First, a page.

Professor James Hudson is the Group Leader of the Cardiac Bioengineering Research Group at QIMR Berghofer. James completed a Bachelor of Chemical and Biological Engineering (2006) followed by a PhD in Biotechnology (2011) at the University of Queensland. He then did a postdoc with Professor Wolfram-Hubertus Zimmermann in Göttingen, Germany.
James returned to Australia and became a group leader in 2014. James’ lab focusses on postnatal cardiac development and maturation. His lab has brought together engineering and cell biology disciplines to develop human cardiac organoid screening platforms and determine the molecular drivers of cardiac maturation. Drug discovery for heart failure is also a major focus of his lab and includes not only screening but in depth characterisation to determine mechanisms of action.
James is an inaugural recipient of the prestigious Snow Medical Fellowship (2021) and has won The Metcalf Prize for stem cell research (2019).
Professor Alicia Oshlack has been at the forefront of bioinformatics research for more than 15 years. She is the (co)Head of the Computational Biology Program and group leader at the Peter MacCallum Cancer Centre. She is best known for her large body of work on transcriptional analysis and medical genomics. In addition, Oshlack is internationally recognised for her development of bioinformatics methods for a range of applications including single cell RNA-seq, methylation and genomic analysis. Oshlack is involved in many cutting edge collaborative projects utilising high throughput sequencing to investigate disease and development. She has published more than 100 papers and has developed more than a dozen software packages. Oshlack has been recognised by several awards including the Australian Academy of Science, Gani Medal for Human Genetics (2011) and the Georgina Sweet Award for Women in Quantitative Biomedical research (2016).
Dr Zhong is a data scientist with background in computer science, applied statistics and cancer proteomics. He completed his undergraduate study in computer science and obtained a Doctor of Sciences degree in biochemistry and computer science at ETHZ (Swiss Federal Institute of Technology Zurich) in Switzerland. In 2017, he was recruited as the group leader for Cancer Data Science at Children’s Medical Research Institute and was subsequently appointed as a conjoint senior lecturer at the University of Sydney.
His group aims to collate and mine big biomedical data to achieve the goals of personalised medicine with a focus of developing data-driven, evidence-based computational tools and sophisticated machine learning algorithms to predict the most effective cancer treatments for individual patients. Related major research areas include proteogenomic data mining and management, genome-proteome association analysis and multi-omics data integration for large-scale cancer cohorts.
Alex is an internationally leading Aboriginal clinician/researcher who has worked his entire career in Aboriginal health in the provision of public health services, infectious diseases and chronic disease care, health care policy and research. Much of his work has been at the difficult interface of geographical isolation, complex cultural context, severe socioeconomic disadvantage, and profound health disparities.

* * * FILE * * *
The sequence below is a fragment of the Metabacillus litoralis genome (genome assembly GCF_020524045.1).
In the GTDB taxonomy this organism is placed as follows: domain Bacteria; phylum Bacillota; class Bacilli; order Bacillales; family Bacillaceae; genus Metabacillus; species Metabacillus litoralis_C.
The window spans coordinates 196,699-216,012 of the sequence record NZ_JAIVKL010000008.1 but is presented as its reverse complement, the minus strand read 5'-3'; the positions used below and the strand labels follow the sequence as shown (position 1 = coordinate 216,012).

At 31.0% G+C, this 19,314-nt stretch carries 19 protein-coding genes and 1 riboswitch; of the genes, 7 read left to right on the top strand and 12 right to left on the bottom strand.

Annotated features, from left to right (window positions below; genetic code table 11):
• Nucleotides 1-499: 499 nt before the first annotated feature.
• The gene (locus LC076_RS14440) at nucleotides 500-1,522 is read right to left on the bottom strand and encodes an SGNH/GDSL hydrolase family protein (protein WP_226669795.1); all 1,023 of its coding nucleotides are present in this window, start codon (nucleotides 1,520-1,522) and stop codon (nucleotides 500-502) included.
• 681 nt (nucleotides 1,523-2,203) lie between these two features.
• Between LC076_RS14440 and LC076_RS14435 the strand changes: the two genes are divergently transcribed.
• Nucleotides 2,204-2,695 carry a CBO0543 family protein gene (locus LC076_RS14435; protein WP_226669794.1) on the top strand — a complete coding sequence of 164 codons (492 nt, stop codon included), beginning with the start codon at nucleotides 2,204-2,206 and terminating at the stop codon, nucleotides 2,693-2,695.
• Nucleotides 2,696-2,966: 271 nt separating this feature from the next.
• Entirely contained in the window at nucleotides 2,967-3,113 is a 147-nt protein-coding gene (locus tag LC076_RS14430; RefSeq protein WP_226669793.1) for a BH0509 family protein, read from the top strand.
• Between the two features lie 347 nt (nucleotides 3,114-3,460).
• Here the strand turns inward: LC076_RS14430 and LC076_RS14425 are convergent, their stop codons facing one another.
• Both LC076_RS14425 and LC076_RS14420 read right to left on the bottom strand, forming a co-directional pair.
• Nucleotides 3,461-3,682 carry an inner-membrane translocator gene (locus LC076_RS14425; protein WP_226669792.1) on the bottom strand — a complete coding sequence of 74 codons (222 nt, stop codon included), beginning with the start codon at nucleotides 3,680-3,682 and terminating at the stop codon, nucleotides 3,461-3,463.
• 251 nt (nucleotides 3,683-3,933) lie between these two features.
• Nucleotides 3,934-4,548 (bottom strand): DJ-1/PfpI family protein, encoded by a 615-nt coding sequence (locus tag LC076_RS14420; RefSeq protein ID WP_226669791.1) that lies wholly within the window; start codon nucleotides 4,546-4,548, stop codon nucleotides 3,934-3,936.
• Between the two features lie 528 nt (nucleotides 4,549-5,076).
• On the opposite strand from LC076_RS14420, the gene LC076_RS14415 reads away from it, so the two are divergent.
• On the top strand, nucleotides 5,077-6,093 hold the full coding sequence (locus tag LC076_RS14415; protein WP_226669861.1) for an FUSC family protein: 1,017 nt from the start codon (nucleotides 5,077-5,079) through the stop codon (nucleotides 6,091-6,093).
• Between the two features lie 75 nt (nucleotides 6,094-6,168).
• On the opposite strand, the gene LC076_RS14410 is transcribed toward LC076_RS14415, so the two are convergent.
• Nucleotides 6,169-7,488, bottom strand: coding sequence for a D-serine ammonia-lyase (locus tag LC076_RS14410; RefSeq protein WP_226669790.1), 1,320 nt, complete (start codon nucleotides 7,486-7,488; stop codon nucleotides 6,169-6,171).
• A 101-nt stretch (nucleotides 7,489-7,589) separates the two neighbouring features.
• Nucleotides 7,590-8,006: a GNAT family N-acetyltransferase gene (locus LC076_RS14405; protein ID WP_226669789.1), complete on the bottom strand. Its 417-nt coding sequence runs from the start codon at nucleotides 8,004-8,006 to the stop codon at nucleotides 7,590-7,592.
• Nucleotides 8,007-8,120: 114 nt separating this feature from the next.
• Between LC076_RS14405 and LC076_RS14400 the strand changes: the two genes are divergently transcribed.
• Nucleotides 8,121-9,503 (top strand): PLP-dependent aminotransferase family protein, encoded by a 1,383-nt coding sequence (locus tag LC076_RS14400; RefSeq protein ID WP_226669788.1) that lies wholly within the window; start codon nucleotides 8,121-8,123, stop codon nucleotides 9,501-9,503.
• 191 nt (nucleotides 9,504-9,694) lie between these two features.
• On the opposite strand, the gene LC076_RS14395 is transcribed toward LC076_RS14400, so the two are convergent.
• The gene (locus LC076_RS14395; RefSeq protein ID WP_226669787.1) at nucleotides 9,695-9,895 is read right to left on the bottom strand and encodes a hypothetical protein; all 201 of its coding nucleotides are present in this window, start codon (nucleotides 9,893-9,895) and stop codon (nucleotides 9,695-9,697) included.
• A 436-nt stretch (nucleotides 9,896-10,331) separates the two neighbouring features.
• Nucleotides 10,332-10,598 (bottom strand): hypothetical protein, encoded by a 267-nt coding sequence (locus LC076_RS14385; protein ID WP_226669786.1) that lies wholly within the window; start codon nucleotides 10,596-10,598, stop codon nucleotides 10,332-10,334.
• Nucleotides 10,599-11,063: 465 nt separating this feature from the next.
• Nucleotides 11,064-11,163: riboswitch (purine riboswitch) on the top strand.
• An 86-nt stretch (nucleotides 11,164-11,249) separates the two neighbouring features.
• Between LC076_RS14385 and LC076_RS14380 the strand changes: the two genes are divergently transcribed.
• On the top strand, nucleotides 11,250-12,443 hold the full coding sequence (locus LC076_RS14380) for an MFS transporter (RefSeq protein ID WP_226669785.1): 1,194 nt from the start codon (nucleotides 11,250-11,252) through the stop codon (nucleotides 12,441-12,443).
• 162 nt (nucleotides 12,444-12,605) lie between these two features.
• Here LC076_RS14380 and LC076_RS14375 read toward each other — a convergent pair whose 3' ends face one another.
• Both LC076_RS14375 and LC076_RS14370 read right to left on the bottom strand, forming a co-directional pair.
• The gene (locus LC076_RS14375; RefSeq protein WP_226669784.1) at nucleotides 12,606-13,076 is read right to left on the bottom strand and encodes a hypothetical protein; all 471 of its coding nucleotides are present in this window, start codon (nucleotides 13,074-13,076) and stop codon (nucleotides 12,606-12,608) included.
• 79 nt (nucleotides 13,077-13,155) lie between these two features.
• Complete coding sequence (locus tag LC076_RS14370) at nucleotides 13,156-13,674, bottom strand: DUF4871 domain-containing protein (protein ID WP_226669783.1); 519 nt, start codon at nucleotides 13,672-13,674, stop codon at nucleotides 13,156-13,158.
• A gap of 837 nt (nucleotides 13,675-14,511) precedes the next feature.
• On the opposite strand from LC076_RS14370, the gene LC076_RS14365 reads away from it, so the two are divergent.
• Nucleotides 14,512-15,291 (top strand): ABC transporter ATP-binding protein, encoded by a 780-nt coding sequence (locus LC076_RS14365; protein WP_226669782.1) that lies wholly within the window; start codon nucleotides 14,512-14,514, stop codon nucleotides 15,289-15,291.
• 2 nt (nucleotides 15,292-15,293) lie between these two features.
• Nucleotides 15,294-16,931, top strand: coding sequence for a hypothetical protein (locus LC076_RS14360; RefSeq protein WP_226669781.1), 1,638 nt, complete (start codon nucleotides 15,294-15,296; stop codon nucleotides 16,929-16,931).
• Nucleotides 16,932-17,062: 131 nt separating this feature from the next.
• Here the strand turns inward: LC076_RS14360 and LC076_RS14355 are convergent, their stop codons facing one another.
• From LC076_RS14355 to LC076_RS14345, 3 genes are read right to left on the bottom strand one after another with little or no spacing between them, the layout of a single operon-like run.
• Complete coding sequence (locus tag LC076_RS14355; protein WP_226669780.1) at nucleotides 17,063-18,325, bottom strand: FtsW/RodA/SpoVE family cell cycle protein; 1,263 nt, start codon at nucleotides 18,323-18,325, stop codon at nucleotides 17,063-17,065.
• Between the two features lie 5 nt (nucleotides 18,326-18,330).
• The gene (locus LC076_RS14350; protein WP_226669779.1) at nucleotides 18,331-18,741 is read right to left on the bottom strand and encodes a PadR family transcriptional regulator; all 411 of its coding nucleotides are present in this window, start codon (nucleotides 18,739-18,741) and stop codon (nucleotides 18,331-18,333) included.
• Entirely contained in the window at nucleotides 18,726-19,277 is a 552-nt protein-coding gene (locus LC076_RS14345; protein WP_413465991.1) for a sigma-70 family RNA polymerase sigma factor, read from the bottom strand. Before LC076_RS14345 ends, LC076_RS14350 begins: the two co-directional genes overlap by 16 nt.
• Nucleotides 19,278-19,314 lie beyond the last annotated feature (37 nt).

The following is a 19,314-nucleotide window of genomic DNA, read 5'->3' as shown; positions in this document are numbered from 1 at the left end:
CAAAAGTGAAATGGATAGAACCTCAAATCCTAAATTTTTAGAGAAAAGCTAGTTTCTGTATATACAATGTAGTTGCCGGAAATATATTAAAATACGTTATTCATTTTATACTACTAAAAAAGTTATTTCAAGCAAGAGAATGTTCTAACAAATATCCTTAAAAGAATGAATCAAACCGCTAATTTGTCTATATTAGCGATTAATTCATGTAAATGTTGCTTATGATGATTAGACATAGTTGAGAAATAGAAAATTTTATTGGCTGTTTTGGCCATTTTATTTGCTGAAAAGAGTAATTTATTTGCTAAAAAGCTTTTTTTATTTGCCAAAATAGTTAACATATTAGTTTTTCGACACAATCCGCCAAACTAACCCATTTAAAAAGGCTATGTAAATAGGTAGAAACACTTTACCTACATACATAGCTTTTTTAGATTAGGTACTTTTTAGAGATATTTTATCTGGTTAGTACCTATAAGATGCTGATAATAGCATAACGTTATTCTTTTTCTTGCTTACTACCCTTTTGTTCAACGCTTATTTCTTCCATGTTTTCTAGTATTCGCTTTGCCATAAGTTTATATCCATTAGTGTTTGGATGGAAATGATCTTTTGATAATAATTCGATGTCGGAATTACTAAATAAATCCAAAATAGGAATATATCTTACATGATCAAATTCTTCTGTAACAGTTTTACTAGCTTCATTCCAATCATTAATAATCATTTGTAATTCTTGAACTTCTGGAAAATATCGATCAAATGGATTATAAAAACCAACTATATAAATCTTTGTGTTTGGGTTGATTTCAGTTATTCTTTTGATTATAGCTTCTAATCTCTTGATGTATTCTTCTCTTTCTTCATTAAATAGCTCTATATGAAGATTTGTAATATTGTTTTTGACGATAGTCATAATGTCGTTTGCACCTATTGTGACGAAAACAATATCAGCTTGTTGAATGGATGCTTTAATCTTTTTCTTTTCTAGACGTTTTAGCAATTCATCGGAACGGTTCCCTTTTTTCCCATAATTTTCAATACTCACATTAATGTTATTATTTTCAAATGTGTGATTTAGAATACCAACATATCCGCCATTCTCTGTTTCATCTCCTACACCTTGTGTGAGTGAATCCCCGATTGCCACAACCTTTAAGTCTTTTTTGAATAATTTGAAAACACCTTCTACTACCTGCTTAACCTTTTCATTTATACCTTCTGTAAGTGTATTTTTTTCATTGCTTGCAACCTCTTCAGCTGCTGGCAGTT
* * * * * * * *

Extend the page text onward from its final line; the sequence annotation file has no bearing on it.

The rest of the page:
His transdisciplinary program of research focuses on documenting the burden and contributors to health inequality in Indigenous Australians, with a primary focus on cardiovascular disease (CVD), diabetes and cancer, spanning time at Menzies School of Health Research, Baker IDI Heart and Diabetes Institute, and the South Australian Health and Medical Research Institute (2012-2021). During his most recent appointment at SAHMRI, he oversaw the establishment of an integrated centre of excellence in Indigenous chronic disease and public health research. In 2022 he will take up a new position as Professor of Indigenous Genomics for Telethon Kids Institute and ANU.
Stephen Leslie is Professor of Statistical Genomics at the University of Melbourne. Stephen completed his doctorate in statistics at the University of Oxford in 2008. After graduating, Stephen was a post-doctoral researcher in the Department of Statistics at Oxford and was then awarded one of Oxford’s prestigious Nuffield Department of Medicine Scientific Leadership Fellowships. In 2012 Stephen returned to Australia to establish his own research group. Since 2016 Stephen has been at the University of Melbourne, in the Schools of Mathematics and Statistics, and Biosciences, and Melbourne Integrative Genomics. In 2016 Stephen was awarded the Woodward Medal by the University of Melbourne, the University’s highest award for research by faculty. In 2019 Stephen was awarded the Moran Medal of the Australian Academy of Science.
Stephen’s work covers several aspects of statistical and population genetics. His main interests are in detecting, understanding and controlling for population differences in genetic data (including the landmark People of the British Isles study); typing complex genetic variation, with a particular focus on immune-associated loci (developed the first methods for typing variation in HLA and KIR from SNP genotype data; HLA typed the entire UK Biobank as part of the main data release); developing new statistical and computational approaches for analysing genomic data; and performing statistically rigorous analyses of the relationship of genetic variants to disease (many disease association studies with a particular focus on HLA and autoimmune disease).